6 48 MARGARET A. CLIFF AND GARY J. PICKERING To determine the appropriate concentration range for the threshold assessments, acetic acid and ethyl acetate were added to the base using values obtained from the literature for still wine. Concentrations were gradually increased in the base ice wine until an odour was detected by a small group of laboratory staff (N ¼ 4). This concentration was then utilized as the upper-end of the concentration range to obtain six concentrations, of which the lower five were used for the threshold determinations. The five concentrations of acetic acid (glacial acetic acid, Fisher) were 1.0, 1.5, 2.0, 2.5 and 3.0 g/l and the five concentrations of ethyl acetate (99.9% pure, Fisher) were 0.000, 0.015, 0.030, and g/l. All solutions were quantitatively prepared in 500 ml volumetric flasks using the base ice wine. These concentrations represented final or total concentrations of 1.816, 2.316, 2.816, and g/l of acetic acid and 0.145, 0.160, 0.175, and g/l of ethyl acetate. All solutions were prepared approximately 2 hrs prior to sensory analysis. Samples (30 ml) were poured into 210 ml egg-shaped ISO glasses and covered with small plastic petri-dishes one-half hour prior to evaluation. All samples were paired with the base Ice wine. Pairs were arranged in an ascending series, low to high concentration, and the order of presentation within each pair was randomized. All evaluations were conducted at room temperature (22 o C) between the hours of 10 : 30 and 11 : 30. Subjects Eighteen subjects participated in the study. All were students or staff in the Oenology and Viticulture program at Brock University ranging in age between 22- to 50-yearsold. Evaluations were conducted in individual tasting booths. Data from one subject was excluded because they showed no discrimination. Sensory Methodology Prior to the threshold determinations, subjects were familiarized with the odor of acetic acid and ethyl acetate, commonly referred to as vinegar and nail polish remover. All subjects had extensive experience with wine quality evaluation and easily recognized the odorants. Subjects proceeded to the booths and were asked to evaluate five pairs and to select the sample in each pair with the named odorant either vinegar or nail polish remover. This was a forced choice assessment; subjects were required to make a selection regardless of their degree of certainty. Samples were assessed orthonasally (sniffed) only. Half the judges on the panel evaluated the acetic acid series first; whereas, the other half evaluated the ethyl acetate series first. After a short break (5 min), subjects evaluated the other series. All judges then took a 30 min break before performing a duplicate evaluation. Data Analysis Data were tabulated as the percent correct for each concentration and plotted against the concentration (total). Least squares linear regressions were calculated and correlation coefficients determined using MS Excel. Results and Discussion Linear regressions for acetic acid and ethyl acetate are shown in Figure 1 and Figure 2, respectively. For acetic acid, the regression equation was Y ¼ 15.88X þ with a

7 ETHYL ACETATE AND ACETIC ACID THRESHOLDS 49 Figure 1. Linear regression for determination of acetic acid thresholds in ice wine, using the paired comparison method. correlation coefficient of (df ¼ 3, p, 0.05). For ethyl acetate, the regression equation was Y ¼ X with a correlation coefficient of r ¼ (df ¼ 3, p, 0.001). Interestingly, the regression coefficient for ethyl acetate (431.37) was approximately 20 times that for acetic acid (15.88), suggesting that the psychophysical function, at sub-threshold concentrations, rises more quickly than that for acetic acid. However, as Pangborn (1981) points out relative sensitivity to compounds at threshold does not always reflect the relative intensities at supra-threshold concentrations. The detection thresholds for acetic acid and ethyl acetate acid in ice wine were and g/l respectively. While the detection threshold for ethyl acetate is similar to that (160 ppm; 0.16 g/l) obtained by Corison et al. (1979) in table wines, the detection threshold for acetic acid is approximately three times larger in ice wine than table wine Figure 2. Linear regression for determination of ethyl acetate thresholds in ice wine, using the paired comparison method.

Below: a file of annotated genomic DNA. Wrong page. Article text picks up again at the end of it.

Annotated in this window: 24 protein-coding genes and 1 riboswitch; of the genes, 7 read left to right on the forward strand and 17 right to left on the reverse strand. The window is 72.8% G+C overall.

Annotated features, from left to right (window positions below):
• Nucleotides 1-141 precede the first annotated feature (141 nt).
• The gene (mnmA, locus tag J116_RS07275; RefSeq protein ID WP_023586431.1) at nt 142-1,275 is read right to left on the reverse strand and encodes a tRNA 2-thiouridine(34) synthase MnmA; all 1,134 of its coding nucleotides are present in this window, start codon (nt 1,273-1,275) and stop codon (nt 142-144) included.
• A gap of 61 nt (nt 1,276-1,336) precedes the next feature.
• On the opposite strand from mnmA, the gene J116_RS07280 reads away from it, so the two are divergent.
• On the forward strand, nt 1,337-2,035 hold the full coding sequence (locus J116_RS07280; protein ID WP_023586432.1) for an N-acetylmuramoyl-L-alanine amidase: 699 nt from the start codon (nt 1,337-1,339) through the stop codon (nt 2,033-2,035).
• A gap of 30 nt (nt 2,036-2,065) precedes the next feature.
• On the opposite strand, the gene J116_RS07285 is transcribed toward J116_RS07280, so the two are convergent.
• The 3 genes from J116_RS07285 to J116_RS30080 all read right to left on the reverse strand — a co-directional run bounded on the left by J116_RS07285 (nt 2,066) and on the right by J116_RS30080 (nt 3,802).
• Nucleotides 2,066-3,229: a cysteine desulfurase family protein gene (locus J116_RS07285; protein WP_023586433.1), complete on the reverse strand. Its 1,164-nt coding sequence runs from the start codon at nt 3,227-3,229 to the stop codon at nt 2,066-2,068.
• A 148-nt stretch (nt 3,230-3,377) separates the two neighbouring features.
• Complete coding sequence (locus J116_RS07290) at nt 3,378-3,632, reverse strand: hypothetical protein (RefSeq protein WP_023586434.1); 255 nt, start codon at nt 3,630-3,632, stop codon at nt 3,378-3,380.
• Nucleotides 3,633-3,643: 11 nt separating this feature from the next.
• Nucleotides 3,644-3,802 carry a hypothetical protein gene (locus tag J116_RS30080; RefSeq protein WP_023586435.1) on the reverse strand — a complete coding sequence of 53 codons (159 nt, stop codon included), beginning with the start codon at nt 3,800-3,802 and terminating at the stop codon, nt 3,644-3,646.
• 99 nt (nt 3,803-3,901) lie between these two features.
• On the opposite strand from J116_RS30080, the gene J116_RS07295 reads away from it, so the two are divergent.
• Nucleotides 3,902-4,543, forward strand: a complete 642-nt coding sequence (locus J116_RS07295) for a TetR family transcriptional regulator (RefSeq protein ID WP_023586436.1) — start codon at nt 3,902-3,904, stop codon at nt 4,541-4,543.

8 50 MARGARET A. CLIFF AND GARY J. PICKERING (1130 ppm; g/l) (Corison et al., 1979). The carrier in which the stimuli are dispersed (e.g. water, oil, air, alcohol) is known to be extremely important; for example, the detection threshold for acetic acid in wine is an order of magnitude higher than that reported in 10% ethanol (Corison et al., 1979). Residual sugar is also known to mask perception of volatile acidity (Zoecklein et al., 1995). However, this suppression appears to take place preferentially for acetic acid and not ethyl acetate. The mechanism for this purported selective suppression is unknown, but may be related to the greater chemical reactivity of acids compared to esters (Zoecklein et al., 1995). The viscosity of this ice wine (2.5 cp) is also well above the range normally encountered in table wine (1.2 to 1.7 cp; Lopez et al., 1989; Bayindirli, 1993; Kosmerl et al., 2000). Increasing viscosity has been shown to decrease the perceived intensities of volatile compounds in solutions containing varying concentrations of hydroxyl propyl methylcellulose (Hollowood et al., 2002), and a similar mechanism may be occurring here. The effect may be due to overlapping hydrocolloids decreasing compound mobility and therefore the dynamics of flavour release (Morris, 1981). The threshold value for acetic acid obtained here, is above the concentration range reported in Canadian ice wine ( g/l; Nurgel et al., 2003). This is interesting given anecdotal observations from wine professionals that many ice wines do elicit a low but perceptible intensity of vinegar aroma, associated with the odor of acetic acid. Possible synergies between ethyl acetate and acetic acid would be worth investigating in this regard. Conclusions This research has shown that the odour detection threshold for acetic acid is increased threefold in ice wine, but remains relatively unchanged for ethyl acetate when compared to table wine. This work justifies that the legal limit for VA should indeed be higher in ice wine. However, it also suggests that the limits for the two compounds would be more appropriately specified separately, not together, as is currently the case. Acknowledgments Many thanks to the OEVI students at Brock University who participated in this study and to Gail Higenell for her technical assistance. The National Science and Engineering Research Council of Canada, is gratefully acknowledged for its financial support. Thanks also to the following CCOVI individuals for their input and assistance with the chemical analyses: Dr Canan Nurgel, Amanda Bartel, Lynda van Zuiden, and James Lin. Finally; thank you to Dr Andy Reynolds for providing the ice wine for this trial. References ACREE, T.E., BARNARD, J. and CUNNINGHAM, D.G. (1984) A procedure for the sensory analysis for gas chromatographic effluents, Food Chemistry, 14, AMERINE, M.A. and OUGH, C.S. (1974) Wine and Must Analysis. New York: John Wiley. AMERINE, M.A. and ROESSLER, E.B. (1980) Wines: Their Sensory Evaluation. New York: W. H. Freeman and Company.